Port efficiency is one of the three components of port performance (which needs upgrading at this port); the other two being effectiveness and resilience.
Efficiency commonly refers to the operational performance of ports and the maximisation of the produced output with given resources, or the production of a given output with limited possible resources.
The working facilities for Customs and clerks at the Customs examination station is deplorable. The number of bays to examine containers needs to be increased.
The scanners need to be working hand in hand with the manual process to service the public properly. Added to this the traffic to get into and out of the Port of Spain Port is atrocious from Wrightson Road.
This port has implemented the NAVIS system (tracking cargo through a port, automating equipment operations), whereby there is less human traffic inside the port, but they are still having you pay for a wharf pass.
The traffic you get on port is at Shed #10, where the LCL (less than container load) and barrel cargo are delivered. Imagine when you clear cargo at the western side of the port, near MovieTowne, the clerk has to go to cargo accounts, which is at the eastern part of the port, near the Hyatt (could the port relocate cargo accounts to the Customs examination station?).
The port is looking for a partner to manage its operations.
Point Lisas Port: at this port you don’t need a wharf pass. All that is needed is your Customs licence. At this port, there is no NAVIS system, but it is managed 50 per cent better than the Port of Spain Port.
Unstuffing of containers and turn-around time is promising.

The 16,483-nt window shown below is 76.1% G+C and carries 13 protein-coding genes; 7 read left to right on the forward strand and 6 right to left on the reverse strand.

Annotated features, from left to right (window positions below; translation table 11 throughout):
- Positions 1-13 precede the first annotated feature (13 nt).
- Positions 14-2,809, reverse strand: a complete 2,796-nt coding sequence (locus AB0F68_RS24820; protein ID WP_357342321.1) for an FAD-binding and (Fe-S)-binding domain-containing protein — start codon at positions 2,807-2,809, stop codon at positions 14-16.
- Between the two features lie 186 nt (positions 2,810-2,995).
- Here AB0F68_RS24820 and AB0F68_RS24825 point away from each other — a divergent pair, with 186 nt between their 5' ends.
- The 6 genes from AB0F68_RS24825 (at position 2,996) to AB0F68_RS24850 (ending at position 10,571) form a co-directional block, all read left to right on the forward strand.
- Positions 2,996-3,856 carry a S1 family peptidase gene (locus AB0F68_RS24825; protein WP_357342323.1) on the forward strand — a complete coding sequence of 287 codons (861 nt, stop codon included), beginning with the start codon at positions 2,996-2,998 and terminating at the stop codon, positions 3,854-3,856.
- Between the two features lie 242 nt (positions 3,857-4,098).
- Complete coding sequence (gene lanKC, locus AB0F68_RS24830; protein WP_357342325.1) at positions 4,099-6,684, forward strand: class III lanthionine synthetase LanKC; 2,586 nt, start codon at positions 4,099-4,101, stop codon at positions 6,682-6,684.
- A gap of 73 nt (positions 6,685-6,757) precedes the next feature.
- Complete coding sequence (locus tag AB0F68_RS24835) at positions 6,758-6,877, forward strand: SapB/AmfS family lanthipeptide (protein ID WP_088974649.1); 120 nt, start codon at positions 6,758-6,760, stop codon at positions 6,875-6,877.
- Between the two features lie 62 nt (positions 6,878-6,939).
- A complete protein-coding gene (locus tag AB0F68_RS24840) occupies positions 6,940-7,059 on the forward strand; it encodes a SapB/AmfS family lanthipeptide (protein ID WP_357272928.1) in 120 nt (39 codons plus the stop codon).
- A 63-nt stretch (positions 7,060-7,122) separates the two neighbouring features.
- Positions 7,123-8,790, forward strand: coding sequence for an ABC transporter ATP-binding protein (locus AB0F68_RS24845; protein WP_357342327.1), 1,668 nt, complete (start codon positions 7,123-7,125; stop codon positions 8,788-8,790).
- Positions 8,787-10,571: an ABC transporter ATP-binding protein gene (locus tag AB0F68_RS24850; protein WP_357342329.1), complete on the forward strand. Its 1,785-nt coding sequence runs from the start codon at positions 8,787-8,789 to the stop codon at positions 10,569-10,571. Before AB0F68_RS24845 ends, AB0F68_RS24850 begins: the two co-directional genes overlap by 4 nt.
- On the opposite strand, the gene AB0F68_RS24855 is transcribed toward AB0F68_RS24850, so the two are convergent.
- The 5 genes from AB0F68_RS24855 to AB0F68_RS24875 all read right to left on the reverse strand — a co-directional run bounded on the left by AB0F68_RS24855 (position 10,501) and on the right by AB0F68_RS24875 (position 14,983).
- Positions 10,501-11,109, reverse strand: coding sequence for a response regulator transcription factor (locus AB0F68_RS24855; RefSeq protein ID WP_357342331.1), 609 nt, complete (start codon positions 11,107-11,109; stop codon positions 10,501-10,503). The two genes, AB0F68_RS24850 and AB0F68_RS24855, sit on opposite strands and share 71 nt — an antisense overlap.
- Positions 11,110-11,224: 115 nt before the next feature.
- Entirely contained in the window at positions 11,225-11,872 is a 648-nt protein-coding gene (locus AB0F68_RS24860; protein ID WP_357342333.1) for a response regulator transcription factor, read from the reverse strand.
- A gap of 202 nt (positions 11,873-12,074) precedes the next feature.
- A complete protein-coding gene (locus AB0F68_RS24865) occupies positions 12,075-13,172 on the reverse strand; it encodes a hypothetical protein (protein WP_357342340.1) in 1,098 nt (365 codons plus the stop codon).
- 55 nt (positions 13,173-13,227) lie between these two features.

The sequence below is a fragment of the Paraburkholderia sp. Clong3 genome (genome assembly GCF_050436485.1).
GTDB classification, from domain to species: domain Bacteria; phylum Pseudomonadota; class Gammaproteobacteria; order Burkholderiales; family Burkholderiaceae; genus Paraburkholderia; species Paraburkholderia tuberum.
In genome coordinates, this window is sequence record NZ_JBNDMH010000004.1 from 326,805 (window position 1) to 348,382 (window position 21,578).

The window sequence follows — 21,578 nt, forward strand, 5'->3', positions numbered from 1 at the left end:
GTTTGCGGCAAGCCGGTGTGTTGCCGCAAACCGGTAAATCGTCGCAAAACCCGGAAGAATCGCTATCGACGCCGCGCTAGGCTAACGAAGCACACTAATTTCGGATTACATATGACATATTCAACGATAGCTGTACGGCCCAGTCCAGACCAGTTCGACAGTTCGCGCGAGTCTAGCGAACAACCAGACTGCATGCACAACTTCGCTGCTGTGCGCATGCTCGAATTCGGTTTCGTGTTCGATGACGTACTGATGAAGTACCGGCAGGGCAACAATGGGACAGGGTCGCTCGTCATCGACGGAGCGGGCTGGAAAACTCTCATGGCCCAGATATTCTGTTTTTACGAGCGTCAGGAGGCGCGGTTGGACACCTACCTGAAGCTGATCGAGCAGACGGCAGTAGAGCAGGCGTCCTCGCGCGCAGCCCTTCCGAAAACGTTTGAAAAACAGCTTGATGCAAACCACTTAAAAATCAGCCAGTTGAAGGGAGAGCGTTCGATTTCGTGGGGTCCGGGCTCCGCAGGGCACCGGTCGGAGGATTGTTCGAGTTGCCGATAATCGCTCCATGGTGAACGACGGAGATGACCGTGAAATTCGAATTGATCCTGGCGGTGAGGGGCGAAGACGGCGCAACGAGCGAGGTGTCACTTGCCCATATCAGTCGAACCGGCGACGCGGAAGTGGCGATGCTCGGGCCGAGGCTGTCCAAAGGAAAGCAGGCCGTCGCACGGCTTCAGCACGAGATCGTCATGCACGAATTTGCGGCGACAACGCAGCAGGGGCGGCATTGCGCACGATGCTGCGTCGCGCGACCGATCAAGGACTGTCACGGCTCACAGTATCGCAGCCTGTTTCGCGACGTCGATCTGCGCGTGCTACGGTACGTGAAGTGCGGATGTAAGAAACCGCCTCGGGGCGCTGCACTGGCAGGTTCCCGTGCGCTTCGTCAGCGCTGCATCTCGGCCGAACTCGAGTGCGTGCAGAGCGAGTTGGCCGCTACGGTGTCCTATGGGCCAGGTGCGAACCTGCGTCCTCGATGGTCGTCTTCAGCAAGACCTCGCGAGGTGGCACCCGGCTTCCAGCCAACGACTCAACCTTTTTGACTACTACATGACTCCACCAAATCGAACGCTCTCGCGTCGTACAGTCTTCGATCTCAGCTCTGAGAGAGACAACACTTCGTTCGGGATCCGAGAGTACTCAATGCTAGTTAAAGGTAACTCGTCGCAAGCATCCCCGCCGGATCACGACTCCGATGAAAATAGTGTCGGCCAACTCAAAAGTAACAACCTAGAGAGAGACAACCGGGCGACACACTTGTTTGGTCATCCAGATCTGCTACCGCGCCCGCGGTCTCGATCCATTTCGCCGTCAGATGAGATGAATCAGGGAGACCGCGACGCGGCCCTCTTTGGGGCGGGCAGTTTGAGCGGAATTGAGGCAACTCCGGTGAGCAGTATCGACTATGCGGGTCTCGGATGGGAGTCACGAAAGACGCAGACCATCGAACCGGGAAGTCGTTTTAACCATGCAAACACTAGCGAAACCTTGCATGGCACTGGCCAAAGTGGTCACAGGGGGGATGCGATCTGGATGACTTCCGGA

Extension of this port and making it a state-of-the-art facility will make it the hub for transshipment of cargo.
Shipping agents: shipping agents use the days of the week to ship from the port of export to arrive in Trinidad on a Wednesday. The agent will enter the information on the Asycuda system on a Thursday (irregularities at the port give five days free, while the agent gives 12 days free demurrage, which is now reduced to seven days’ demurrage).
The importer will lose Thursday, Friday and Monday to prepare their entry and declaration for Customs, and Tuesday and Wednesday as the importer has to get a certified cheque to pay the import duties.
So by the time the importer’s entry is lodged for Customs clearance, you are already paying rent and demurrage on the shipment, and the shipment has not passed through Customs or left the wharf. By the time it reaches your premises and container is unstuffed, the importer’s demurrage days could reach 20, where the cost is US$120 per day.
Freight charges have increased, local handling charges have increased, and we want to know why the cost of living is so high—ie, grocery prices, etc.
Importers, when paying freight and handling charges in Trinidad, are imposed by the shipping agent to pay theses charges at a rate of exchange of $6.90 to the US (meaning if your freight is US$100, you have to pay TT$690).
The Central Bank rate of exchange is $6.78.